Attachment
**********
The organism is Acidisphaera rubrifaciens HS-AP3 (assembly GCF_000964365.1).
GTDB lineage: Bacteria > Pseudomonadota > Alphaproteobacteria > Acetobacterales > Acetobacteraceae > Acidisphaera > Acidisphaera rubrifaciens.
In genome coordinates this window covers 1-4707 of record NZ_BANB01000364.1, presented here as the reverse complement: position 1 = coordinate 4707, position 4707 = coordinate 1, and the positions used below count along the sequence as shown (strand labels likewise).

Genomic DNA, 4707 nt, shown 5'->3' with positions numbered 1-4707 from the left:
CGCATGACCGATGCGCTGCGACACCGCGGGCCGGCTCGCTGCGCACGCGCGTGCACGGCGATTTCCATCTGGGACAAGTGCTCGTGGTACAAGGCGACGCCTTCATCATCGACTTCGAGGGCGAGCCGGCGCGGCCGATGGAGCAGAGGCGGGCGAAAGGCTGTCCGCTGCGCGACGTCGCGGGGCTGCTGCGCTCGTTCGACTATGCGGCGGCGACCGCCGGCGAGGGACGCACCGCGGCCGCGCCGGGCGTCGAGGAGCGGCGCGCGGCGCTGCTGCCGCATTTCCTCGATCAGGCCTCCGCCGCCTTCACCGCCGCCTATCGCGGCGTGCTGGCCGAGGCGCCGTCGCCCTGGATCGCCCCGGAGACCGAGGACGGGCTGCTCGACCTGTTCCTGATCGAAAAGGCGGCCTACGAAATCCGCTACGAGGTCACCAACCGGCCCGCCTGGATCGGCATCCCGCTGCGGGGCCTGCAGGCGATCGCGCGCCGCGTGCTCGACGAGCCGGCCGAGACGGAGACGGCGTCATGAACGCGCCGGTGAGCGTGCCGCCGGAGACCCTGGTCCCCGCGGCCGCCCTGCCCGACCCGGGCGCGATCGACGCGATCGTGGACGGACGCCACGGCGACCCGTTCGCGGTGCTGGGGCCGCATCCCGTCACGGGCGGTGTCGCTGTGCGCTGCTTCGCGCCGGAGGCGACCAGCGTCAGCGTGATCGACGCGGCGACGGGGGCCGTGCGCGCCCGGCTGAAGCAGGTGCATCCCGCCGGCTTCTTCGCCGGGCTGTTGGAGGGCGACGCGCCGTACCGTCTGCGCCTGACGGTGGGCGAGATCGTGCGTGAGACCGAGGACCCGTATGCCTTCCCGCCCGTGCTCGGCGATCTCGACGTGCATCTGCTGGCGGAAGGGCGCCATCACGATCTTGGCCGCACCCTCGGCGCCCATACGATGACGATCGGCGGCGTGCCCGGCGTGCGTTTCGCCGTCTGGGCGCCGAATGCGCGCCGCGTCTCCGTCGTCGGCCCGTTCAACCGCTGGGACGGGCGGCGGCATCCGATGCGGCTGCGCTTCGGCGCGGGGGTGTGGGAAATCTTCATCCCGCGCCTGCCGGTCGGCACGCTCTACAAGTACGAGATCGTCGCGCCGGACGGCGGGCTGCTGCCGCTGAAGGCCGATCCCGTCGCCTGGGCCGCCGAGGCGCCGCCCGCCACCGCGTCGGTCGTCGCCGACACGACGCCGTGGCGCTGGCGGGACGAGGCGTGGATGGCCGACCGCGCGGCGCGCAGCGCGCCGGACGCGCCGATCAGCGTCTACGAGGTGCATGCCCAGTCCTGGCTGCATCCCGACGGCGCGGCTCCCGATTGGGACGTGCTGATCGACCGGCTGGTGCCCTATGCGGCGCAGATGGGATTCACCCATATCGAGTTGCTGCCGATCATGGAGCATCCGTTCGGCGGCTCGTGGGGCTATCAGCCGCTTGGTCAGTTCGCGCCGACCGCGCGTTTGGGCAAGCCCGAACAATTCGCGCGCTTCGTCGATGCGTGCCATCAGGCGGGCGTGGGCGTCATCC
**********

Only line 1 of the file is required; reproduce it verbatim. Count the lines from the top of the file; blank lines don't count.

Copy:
The organism is Acidisphaera rubrifaciens HS-AP3 (assembly GCF_000964365.1).